1 - What is my win rate with Isshin? - This is something I haven't kept close track of, unfortunately. In the past year, I've played at least 20 games with the deck, so I'd have a rough guess that it's won about 25% of the games it has played, and threatened wins another 15-20% of the time, but couldn't quite close it out for one reason or another. My primer has some game logs in the long list of updates if you want to try to read through those. I tried to capture the summary of some of my more memorable games, win or lose.
2 - How do you win with Isshin in multiplayer? - Damage, whether combat or group slug/drain damage. Any aggro or damage based strategy has to find a way to pump out at least 120 damage over the course of a game, or capitalize on openings made by other decks in peoples' defenses. My Isshin deck wins by making swarms of tokens, and antheming them up with Battle Cry, Melee, or some other static power/toughness boost. The times I've won with combat damage, was typically off the back of Iroas, God of Victory because I had a board that could swing away and was hard to block. This is why I also have the damage effects of Purphoros, God of the Forge, Mishra, Claimed by Gix Meld, Commissar Severina Raine, Impact Tremors, and Brutal Hordechief. The group damage and combat damage help each other out. They both soften up your opponents and help make each other more viable. These damage effects also help you get "around" blockers.
"So what do I do? Lean more into group slug, i.e. put in Impact Tremors? Lean away from wipes and focus on ramp and draw? More protection for my creatures?"
These are all generally good ideas. Adding in more ramp and draw can help your deck with consistency, especially for staying gassed up in the mid-late game. While board wipes are helpful, I've found that sometimes it can get annoying to reset the game too many times. At some point someone has to win, and wiping the board 3+ times in a single game can make it tedious instead.
3 - "Is it mean/distasteful to eliminate the player that is the biggest threat, then finish off everyone else? Am I a bully?*" - Personally, I don't think so. I guess it depends on how well you know the people you are playing with. If the "threat" you eliminated has a deck that consistently pops off if it isn't dealt with, then I don't think it's wrong for them to sit one out. I've been a similar position numerous times with Isshin where I'll eliminate the player that might be the biggest threat to me specifically or could be the biggest threat to the table. If I become archenemy of that game, then so be it. Being archenemy can be fun, and it can be a compliment. Congrats, your deck is now the Big Bad Scary Thing. This is a game, and someone has to win each match up. Yes, EDH is supposed to be a "casual format", and that means a variety of different things to players, but after all is said and done, someone has to win. Ideally it can be you.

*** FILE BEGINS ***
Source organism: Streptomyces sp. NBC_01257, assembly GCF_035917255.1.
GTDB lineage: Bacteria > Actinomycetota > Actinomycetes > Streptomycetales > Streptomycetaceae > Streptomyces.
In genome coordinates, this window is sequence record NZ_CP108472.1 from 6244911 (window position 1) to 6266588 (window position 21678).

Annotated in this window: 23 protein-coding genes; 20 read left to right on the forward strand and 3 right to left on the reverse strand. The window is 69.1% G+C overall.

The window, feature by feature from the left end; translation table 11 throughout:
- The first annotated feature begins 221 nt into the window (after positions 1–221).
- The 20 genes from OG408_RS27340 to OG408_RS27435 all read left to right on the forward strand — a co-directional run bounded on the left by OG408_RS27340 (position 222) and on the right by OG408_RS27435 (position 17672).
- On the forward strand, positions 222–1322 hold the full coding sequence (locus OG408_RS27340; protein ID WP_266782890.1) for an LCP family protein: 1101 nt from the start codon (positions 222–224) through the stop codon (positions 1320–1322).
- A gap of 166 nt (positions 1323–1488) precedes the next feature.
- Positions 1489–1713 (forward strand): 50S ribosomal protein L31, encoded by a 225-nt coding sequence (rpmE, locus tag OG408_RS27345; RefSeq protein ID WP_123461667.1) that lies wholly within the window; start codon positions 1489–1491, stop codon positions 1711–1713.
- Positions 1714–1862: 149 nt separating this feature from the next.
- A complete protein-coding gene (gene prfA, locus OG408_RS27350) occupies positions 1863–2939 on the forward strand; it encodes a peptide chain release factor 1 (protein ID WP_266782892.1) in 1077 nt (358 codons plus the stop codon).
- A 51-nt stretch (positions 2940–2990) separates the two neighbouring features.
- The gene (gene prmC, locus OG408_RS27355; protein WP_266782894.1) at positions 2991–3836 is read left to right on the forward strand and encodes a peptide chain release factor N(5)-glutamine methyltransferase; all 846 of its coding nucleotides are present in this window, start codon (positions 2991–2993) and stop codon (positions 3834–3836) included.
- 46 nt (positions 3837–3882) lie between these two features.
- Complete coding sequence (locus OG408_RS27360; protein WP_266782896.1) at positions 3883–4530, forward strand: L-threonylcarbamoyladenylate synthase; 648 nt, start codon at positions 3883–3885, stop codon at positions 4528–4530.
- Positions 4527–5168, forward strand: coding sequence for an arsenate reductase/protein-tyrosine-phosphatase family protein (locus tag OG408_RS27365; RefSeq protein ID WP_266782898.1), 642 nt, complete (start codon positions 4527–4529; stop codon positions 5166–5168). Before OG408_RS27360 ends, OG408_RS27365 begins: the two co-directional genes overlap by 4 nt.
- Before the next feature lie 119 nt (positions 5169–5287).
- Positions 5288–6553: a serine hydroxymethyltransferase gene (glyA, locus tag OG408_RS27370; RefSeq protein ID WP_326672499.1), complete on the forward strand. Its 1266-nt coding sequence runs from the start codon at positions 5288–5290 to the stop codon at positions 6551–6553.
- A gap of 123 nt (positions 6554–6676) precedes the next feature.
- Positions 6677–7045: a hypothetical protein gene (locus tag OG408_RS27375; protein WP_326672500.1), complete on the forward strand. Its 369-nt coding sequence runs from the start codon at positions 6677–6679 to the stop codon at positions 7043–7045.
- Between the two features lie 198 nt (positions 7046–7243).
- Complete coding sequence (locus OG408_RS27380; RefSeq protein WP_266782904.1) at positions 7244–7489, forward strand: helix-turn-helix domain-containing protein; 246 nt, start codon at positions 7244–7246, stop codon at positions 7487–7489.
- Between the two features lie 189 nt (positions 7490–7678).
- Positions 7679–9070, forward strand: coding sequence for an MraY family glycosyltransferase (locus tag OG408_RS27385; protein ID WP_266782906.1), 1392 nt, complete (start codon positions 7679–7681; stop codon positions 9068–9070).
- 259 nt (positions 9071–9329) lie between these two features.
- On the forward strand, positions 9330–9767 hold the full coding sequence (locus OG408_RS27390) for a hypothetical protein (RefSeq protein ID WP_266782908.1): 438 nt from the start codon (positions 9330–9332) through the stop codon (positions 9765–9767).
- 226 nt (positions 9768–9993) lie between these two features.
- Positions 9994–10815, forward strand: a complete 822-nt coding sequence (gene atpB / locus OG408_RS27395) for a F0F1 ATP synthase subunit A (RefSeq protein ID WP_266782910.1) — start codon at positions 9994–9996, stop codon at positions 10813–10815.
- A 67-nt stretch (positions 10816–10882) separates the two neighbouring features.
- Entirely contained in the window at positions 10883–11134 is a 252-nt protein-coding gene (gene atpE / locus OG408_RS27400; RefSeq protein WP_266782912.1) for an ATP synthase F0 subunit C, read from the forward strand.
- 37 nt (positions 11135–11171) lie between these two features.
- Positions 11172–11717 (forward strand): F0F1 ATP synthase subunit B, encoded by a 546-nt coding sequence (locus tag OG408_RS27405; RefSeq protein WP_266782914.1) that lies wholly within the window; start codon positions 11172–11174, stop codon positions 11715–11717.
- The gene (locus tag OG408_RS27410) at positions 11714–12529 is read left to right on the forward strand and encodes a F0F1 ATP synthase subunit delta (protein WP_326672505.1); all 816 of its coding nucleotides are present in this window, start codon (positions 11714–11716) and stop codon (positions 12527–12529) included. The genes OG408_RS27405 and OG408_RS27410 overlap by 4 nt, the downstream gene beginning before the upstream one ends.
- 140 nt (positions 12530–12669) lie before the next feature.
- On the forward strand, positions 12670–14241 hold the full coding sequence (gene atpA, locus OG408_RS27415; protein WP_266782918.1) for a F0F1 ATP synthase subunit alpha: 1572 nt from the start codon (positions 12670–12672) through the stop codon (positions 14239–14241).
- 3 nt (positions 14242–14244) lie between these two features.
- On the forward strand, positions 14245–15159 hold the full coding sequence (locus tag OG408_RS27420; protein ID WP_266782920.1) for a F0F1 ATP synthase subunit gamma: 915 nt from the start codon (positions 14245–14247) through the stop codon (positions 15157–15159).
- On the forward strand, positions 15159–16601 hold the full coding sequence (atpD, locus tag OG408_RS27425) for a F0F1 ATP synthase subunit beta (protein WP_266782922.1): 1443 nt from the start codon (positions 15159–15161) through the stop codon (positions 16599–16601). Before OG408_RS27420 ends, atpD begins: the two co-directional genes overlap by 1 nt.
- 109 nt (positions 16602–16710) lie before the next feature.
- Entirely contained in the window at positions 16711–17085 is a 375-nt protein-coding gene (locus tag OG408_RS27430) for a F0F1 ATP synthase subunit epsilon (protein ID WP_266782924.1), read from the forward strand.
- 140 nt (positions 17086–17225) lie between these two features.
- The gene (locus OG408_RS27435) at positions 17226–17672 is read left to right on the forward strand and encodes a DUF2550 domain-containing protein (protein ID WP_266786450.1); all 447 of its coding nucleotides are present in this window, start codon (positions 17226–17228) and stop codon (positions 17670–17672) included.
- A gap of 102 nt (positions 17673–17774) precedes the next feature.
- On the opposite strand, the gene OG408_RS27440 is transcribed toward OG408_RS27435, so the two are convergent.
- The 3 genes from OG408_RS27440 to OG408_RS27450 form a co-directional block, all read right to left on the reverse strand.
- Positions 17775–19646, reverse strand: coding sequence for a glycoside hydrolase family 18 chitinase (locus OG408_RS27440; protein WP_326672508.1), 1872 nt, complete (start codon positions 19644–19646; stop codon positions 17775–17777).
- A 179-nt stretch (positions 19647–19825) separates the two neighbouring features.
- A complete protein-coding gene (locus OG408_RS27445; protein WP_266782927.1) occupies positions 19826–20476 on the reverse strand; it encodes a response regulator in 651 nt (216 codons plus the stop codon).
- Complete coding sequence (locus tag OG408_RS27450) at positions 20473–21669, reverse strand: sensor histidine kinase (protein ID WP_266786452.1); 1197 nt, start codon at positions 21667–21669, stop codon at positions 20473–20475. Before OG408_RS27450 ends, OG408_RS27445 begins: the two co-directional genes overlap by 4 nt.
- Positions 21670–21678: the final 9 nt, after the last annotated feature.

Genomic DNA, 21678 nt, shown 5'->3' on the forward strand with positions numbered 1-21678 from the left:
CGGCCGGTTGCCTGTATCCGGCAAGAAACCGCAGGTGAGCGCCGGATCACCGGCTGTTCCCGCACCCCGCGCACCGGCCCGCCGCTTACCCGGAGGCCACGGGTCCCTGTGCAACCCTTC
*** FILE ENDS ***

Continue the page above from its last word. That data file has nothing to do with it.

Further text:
4 - "As the only deck in the meta with a robust removal suite..." - I will address the rest of the statement you left, but woof, it sounds like the group you played with this time around was maybe very casual? I found that when some of my friends first started playing EDH, they didn't run a whole lot of removal, often to their own detriment. As one friend and I like to echo, "removal wins games". I think you were correct in removing the Ghired's Anointed Procession, but left their other enchantment alone so they could have fun. Ideally, you shouldn't have to be the "Removal Police" and manage every threat you have the capability to. I typically use my removal to A) Address threats most pressing to me B) Address threats that are most detrimental to the table, but will buy me some good will and time to build afterwards. You can utilize removal for achieving parity as you see fit. In terms of this being a good strategy, I think a better question is more about was a fun game environment created? Being "Removal Police" is fun for some and not as much for others. Eventually, everyone else around the table might have to reconsider running more removal to stay relevant and interactive in games, if that's the type of play they want.
5 - "Board wipes made our games longer" - Going back to what I said a couple paragraphs up "While board wipes are helpful, I've found that sometimes it can get annoying to reset the game too many times" - I personally run 2 wipe effects in each deck. Most of my removal is single target, or can hit multiple things, but isn't quite a board wipe (Wear / Tear, Dismantling Wave, Grasp of Fate, Ashes to Ashes, or Druid of Purification). This is all personal choice though.